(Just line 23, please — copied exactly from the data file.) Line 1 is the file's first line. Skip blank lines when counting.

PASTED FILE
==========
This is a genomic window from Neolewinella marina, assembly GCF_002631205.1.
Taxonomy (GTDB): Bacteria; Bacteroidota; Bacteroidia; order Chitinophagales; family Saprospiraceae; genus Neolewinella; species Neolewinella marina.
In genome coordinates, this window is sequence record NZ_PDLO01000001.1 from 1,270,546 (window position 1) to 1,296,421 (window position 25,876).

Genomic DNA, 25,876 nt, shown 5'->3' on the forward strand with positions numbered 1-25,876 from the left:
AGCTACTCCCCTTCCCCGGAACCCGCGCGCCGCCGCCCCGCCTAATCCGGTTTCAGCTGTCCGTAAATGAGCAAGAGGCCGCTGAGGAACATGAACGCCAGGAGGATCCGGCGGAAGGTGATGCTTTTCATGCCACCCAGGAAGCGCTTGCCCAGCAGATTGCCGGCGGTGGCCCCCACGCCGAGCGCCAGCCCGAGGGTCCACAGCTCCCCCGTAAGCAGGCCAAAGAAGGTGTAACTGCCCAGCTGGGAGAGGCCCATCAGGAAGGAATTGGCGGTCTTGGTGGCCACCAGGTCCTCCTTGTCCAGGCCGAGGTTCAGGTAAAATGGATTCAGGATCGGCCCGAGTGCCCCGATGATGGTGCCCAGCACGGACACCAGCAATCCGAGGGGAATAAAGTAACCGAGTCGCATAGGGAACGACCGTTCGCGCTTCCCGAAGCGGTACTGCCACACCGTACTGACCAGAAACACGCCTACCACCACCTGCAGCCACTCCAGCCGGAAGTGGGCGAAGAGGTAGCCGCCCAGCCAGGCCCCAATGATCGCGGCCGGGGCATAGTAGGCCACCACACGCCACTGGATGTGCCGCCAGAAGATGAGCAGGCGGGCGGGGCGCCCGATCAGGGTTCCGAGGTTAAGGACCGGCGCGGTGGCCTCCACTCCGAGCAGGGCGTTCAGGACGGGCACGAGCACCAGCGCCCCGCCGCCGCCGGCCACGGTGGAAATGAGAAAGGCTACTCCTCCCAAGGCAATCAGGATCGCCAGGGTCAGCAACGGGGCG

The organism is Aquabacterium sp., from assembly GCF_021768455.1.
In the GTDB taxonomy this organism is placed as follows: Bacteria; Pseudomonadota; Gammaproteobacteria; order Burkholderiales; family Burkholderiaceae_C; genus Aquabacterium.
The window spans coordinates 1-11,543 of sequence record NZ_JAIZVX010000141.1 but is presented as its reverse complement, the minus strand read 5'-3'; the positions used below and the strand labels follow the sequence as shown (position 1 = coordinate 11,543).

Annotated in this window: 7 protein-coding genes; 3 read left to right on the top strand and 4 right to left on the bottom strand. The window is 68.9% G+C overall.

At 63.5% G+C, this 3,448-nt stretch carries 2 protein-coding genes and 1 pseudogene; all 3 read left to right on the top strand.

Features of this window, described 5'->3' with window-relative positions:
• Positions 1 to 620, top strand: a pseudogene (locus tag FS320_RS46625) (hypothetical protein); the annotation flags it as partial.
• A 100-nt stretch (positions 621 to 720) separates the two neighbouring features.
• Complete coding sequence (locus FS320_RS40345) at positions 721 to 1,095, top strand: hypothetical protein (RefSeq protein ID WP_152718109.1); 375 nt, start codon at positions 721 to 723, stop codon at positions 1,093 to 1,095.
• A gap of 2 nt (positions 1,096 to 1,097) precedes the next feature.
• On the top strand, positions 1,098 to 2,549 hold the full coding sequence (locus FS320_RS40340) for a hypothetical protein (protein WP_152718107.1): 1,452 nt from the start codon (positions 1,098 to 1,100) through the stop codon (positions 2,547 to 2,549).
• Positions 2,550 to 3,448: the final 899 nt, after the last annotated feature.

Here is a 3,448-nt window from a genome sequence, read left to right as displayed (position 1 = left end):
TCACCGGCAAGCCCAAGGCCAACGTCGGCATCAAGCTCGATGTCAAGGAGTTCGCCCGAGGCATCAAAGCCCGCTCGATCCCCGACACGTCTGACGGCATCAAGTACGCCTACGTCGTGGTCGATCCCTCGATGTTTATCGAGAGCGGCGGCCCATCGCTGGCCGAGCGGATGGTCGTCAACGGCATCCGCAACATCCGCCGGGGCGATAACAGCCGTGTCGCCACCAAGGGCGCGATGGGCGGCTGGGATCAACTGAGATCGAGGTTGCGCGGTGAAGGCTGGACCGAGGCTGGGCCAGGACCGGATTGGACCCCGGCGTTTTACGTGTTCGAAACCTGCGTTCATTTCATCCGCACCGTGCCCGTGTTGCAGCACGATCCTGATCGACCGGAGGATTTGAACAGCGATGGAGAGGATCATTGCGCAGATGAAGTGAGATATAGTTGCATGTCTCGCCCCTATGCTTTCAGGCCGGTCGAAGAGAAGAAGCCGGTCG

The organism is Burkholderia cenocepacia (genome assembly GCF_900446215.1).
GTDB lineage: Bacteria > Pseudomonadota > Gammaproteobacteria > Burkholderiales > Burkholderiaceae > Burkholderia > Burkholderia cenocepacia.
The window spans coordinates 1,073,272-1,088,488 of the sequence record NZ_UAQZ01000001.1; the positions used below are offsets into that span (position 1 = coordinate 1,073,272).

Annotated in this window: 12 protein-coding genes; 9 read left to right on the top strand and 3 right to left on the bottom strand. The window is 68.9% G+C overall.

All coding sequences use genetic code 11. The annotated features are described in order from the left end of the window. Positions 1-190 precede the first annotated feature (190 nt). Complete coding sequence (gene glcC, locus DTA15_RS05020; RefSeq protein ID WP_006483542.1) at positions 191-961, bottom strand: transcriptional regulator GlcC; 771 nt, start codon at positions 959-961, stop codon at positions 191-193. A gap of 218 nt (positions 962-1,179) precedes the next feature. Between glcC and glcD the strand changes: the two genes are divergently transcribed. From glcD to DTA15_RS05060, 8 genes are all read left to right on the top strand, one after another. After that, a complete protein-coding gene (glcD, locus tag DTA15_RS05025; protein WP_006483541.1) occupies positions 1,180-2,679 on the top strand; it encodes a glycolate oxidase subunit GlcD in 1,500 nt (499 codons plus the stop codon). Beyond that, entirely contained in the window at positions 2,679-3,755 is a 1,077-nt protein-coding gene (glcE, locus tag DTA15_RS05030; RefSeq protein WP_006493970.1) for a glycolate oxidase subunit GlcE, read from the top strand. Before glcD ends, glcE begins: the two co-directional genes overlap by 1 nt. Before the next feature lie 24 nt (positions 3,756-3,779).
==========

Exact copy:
Annotated in this window: 12 protein-coding genes; 9 read left to right on the top strand and 3 right to left on the bottom strand. The window is 68.9% G+C overall.